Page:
When in the wilds of Canada, it’s hard to go past a good ‘game’ dish and when I saw the Venison Loin, it was probably the easiest choice of the day for me. The expertly cooked rare venison was presented with charred Brussels sprouts, carrots, sautéed trumpet mushrooms and a creamy potato puree. Venison is a protein that needs to be cooked very rare, otherwise the flavour is ruined and the meat tough to eat; Toqué! managed to get the cooking juuuust right, making it both amazing on the palate, but easy on the jaw. The combination of flavours worked well, the plate had the right amount of seasoning; the only real issue was the messy plating that wasn’t super attractive to eat.
The prettiest main was actually the fish dish (pretty sure it was Halibut), served with charred cos lettuce and tomato; but word from the table was that it was a little bland and could have used a little more seasoning.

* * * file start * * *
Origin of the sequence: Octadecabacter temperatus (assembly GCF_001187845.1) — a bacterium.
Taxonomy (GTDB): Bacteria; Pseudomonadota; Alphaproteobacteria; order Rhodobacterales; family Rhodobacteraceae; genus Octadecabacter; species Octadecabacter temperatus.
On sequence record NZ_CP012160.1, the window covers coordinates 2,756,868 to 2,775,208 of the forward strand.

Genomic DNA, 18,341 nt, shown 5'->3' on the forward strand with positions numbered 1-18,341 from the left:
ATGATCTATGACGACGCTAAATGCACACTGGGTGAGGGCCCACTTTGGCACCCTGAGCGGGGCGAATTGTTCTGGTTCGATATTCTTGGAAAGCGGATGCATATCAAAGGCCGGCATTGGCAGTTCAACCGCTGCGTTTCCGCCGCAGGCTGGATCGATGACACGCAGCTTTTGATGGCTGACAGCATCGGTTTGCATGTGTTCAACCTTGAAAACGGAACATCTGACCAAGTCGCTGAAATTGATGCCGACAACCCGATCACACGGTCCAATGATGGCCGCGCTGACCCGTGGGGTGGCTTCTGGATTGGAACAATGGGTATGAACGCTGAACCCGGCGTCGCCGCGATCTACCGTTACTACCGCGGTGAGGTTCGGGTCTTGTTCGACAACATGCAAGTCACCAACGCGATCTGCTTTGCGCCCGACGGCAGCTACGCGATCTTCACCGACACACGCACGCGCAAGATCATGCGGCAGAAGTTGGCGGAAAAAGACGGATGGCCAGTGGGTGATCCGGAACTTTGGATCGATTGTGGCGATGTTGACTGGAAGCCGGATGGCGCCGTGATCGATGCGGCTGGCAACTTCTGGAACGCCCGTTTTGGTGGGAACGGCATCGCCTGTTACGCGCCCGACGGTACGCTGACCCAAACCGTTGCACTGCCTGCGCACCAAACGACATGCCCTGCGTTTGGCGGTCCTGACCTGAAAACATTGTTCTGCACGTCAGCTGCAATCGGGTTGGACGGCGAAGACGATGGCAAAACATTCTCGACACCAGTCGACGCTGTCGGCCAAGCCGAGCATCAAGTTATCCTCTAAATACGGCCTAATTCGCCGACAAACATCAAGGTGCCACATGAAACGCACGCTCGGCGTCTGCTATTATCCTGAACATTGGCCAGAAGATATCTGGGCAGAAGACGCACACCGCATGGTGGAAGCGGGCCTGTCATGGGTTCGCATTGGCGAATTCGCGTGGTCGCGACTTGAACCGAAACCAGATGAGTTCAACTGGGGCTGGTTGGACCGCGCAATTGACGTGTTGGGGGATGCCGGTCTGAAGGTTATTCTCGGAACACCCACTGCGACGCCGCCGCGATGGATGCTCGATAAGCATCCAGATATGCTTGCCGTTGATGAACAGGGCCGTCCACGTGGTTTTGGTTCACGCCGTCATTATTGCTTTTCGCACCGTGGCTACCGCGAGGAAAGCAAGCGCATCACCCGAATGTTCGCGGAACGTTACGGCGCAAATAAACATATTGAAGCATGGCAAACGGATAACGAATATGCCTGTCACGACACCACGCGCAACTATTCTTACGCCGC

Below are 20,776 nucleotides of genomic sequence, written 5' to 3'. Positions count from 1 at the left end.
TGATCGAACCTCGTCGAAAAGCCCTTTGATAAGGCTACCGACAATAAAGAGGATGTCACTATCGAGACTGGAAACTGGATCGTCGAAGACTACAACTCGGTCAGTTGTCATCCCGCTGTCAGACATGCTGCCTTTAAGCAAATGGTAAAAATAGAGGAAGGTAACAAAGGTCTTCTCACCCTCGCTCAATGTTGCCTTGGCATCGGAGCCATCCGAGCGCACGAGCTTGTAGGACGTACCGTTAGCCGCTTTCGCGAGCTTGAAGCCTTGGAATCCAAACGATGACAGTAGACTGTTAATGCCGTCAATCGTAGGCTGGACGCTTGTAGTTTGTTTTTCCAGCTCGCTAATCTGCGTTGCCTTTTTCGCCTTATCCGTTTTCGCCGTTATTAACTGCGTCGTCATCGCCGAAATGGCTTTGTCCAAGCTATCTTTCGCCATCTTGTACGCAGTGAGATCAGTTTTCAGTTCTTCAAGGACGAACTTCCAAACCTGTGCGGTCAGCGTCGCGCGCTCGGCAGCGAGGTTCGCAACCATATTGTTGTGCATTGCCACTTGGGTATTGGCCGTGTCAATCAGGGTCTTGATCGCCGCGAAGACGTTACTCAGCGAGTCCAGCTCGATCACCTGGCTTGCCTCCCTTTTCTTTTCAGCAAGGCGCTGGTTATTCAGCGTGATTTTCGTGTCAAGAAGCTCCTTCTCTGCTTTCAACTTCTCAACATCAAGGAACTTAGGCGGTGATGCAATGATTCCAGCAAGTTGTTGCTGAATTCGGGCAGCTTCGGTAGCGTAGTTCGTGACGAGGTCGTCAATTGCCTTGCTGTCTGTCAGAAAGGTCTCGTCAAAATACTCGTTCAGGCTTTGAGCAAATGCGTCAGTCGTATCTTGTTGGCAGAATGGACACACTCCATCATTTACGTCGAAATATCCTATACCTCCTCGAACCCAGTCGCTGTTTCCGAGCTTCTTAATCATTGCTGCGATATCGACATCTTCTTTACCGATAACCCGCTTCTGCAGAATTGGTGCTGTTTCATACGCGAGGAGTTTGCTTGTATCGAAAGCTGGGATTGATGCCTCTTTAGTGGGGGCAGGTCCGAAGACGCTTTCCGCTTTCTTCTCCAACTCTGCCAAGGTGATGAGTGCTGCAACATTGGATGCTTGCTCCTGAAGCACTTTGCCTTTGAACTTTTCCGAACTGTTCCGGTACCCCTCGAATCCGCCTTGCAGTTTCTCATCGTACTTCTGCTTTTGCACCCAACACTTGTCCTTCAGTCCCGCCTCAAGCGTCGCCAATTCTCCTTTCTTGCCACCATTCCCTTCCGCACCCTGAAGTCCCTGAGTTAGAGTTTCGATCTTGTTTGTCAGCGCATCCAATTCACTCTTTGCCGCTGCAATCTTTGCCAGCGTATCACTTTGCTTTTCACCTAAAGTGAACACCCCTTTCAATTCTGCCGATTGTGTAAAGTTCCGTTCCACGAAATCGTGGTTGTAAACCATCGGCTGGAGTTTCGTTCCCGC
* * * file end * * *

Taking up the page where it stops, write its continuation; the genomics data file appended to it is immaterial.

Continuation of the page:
I’d really struggled to decide my dessert; I’d seen some photos from my dining companions’ previous visits, with the meringue and sponge cake dessert looking (and by wistful description of its eating) scrumptious. And I’d contemplated getting the dish too; but settled for the Crème Brûlée Cheesecake with specula’s crumble and blueberry gel with sorbet.
I tell you, it was the only time during the whole meal where I had food envy. I’d definitely chosen the wrong dessert. That’s not to say that my cheesecake wasn’t good; the individual squares of cheesecake with a caramelised brûlée top were nice, but just a little dense. The sweetness of the cheesecake was not quite there when contrasted with the sharpness of the blueberry gel. It was just not as sweet as I’d have liked to finish my meal.